Do you dream of fresh herbs, bouquets of flowers, and dinner made from your morning harvest? Do you watch gardening videos and think, “I want to do that.”
Those dreams are possible even if you’ve never planted a seed before. By following a few basic gardening principles, you’ll be on your way to a successful growing season.
Our Top Tips for Beginner Gardeners
1 - Location. Location. Location.
There’s no way around it; gardens need sunshine. And since you can’t move the sun, you’ll have to find a sunny location. Many vegetables and flowers need “full sun,” which means 8 hours.
Access is another reason location matters. A garden is a living thing that needs attention. It can't be out of sight, or it will be out of mind. So make it convenient to access so you can tend it daily. Also, a garden needs access to water. So choose a location near a water source or that is easily reached with hoses.
2 - Start With Soil.
From carrots to zinnias, all plants grow better in fertile soil. So if you’re digging up a backyard lawn to put in a garden, invest in improving the soil. There are simple ways to create rich, organic soil; the stuff prized gardens are made of. Having nutrient-rich, well-draining soil is an important garden foundation.
3 - Water Wisely.
If you’ve chosen an accessible spot for your garden, watering shouldn’t be an impossible chore. The general rule is that when the soil is dry more than an inch deep, it’s time to water. Drip hoses are a great way to conserve water and direct it to the roots.
4 - Know Your Growing Season.
Not all plants grow well in all climates. It’s important to know how long your growing season is so you can plan your crops and give them enough time to mature. Don’t give yourself unnecessary frustration by trying to grow something that doesn’t do well in your climate.
5 - Start Seeds Indoors
You can lengthen your growing season by starting seeds indoors and then transplanting the seedlings outside when the danger of frost has passed. Transplanting will also allow you to put out healthy young plants that will survive. You’ll find lots of helpful seed-starting information on our blog.
6 - Read Your Seed Packets.
Germination rates, light requirements, spacing, and other helpful information will guide you in growing specifics for each plant. Believe the spacing guidelines. You’ll be tempted to fill up that space, but those tiny seeds grow - a lot!
7 - Size Your Garden Beds
Make your garden beds as large as you want, but give yourself a way to reach the middle. If you plant near a wall, make sure you can reach all the way through. You don’t want to have a ripe tomato that you can’t reach. Also, give yourself room to move between beds. Leave enough space to push a wheelbarrow if needed. Make the time spent in your garden enjoyable by making it accessible.
8 - Put Supports in Early.
Strong supports are better than flimsy cute ones. That little seedling may not look like much in May, but in July, you’ll be thankful you put in strong support before the plant took over.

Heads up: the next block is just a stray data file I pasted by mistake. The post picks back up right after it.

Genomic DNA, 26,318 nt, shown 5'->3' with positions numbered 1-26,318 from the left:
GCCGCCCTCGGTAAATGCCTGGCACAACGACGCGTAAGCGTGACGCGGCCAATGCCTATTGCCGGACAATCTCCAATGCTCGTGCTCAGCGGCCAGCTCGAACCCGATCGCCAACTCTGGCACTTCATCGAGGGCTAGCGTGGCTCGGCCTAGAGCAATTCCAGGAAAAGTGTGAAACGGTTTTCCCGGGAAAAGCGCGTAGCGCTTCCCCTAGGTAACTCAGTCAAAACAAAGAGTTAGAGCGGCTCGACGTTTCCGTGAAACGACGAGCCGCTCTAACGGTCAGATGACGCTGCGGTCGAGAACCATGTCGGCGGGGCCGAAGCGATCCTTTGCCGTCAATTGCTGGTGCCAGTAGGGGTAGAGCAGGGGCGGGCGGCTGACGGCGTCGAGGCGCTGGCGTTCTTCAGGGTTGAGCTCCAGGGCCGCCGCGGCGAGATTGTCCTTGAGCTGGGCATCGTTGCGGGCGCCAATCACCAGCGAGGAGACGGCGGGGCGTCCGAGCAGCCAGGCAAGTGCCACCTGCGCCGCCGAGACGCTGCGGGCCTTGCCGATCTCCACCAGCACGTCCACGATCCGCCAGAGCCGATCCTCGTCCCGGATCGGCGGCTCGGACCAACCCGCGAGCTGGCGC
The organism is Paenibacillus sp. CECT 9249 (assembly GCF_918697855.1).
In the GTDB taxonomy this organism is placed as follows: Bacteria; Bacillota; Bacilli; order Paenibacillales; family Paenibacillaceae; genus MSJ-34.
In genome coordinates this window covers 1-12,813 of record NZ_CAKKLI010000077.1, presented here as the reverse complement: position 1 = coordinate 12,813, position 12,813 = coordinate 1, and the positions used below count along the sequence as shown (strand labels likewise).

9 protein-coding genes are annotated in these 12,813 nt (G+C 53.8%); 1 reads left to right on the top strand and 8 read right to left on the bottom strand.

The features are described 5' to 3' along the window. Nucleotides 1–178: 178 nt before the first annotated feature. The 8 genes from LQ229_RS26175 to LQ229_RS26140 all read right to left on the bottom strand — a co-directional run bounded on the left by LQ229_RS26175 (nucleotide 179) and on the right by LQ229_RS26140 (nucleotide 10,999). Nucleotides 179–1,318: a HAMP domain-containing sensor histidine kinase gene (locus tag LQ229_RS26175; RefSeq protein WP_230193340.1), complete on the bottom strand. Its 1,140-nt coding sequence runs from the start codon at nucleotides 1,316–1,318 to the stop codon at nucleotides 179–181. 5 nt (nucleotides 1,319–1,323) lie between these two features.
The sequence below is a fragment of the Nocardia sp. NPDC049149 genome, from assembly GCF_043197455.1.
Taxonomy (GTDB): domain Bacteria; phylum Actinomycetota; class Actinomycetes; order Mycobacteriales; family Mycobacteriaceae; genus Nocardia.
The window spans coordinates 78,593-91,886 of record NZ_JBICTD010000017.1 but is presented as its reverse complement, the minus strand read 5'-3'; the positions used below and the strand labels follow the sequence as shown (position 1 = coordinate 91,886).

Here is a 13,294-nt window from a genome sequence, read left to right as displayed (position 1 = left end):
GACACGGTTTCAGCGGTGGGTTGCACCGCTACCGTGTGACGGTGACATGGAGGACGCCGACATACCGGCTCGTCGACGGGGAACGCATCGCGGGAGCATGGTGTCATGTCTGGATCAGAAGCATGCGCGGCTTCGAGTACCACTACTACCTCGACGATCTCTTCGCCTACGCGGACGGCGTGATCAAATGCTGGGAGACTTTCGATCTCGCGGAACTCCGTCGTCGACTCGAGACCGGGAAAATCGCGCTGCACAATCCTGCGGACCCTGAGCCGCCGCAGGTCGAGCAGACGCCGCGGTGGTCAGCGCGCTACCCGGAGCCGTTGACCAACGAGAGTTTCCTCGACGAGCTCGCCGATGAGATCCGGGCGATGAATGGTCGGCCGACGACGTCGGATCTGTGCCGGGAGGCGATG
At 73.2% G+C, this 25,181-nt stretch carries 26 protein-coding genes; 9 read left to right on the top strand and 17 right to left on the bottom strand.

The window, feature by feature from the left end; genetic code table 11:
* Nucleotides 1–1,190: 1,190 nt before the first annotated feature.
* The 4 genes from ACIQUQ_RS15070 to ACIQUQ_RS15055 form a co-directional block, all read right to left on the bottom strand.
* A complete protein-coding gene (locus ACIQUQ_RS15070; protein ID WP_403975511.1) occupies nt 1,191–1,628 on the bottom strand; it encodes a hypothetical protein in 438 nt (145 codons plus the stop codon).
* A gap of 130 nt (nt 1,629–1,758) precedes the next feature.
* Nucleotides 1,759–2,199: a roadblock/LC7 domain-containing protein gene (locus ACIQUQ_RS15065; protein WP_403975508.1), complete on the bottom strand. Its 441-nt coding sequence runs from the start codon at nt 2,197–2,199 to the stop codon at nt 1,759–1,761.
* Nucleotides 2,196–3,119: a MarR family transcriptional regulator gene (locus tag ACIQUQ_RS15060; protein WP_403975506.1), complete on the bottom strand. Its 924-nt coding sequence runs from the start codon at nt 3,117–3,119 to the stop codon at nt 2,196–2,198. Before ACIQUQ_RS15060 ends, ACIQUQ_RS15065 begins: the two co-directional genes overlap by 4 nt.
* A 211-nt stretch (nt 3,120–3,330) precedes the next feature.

9 - Start Simple and Practice Patience.
Don’t try to plant everything you’ve ever heard of the first year. Start with the things you know you like and then one or two things you are interested in trying. A classic first garden might include: Lettuce, spinach, kale, and other greens, peas, radishes, beets, carrots, zucchini, tomatoes and cucumbers. Or focus on just one thing. Really love tomatoes? Try a few varieties. Or start with some herbs and see what a difference the freshness adds to all your meals.
10 - Succession Planting
Don’t plant the whole packet of seeds at once. To enjoy a staggered harvest, plant a row of seeds and then wait two weeks and then plant another row.
11 - Add Flowers
Grow zinnias for a burst of color and to bring in pollinators. Add some marigolds, nasturtiums, and basil as companion plants to help deter pests.
12 - Remove Weeds and Pests
It’s much easier to remove weeds as soon as they sprout. Also, keep a close eye on your plants and remove insect eggs, slugs, and other pests daily.
13 - Pick Regularly
Regular harvesting will encourage more production. Also, many vegetables are best when still young and tender. Herbs and flowers also produce more when they are picked or cut back and not allowed to go to seed.
14 - Find some gardening friends.
Talk to any gardener and they’ll gladly share their hard-earned wisdom. Seek out gardeners in your local area. Look up local gardening clubs. They are a great source of wisdom and sometimes swap seeds and plants. They will also be a great source of the finer details of your local growing conditions.
Know how to contact your local extension service--they can test soil and have gardening guides. These are by county or region, and they usually work with a university. Usually located in or around courthouses, post offices, or other government offices. They focus on food safety and agriculture.
15 - Take Notes
There’s a lot to learn in your first gardening season. There will be mistakes and successes that can make your next year even better. Keep a garden journal in a sturdy notebook. Write down what you planted and when. Take notes of how fast things grew and when you harvested. The more notes you take, the more you will learn.
16 - There’s No Such Thing as Perfect
Think of your garden as a living creature. It’s going to do things you weren’t expecting. Also, it won’t be the same as anyone else’s or the same from year to year.
A garden is always an experiment, so get out there and grow something!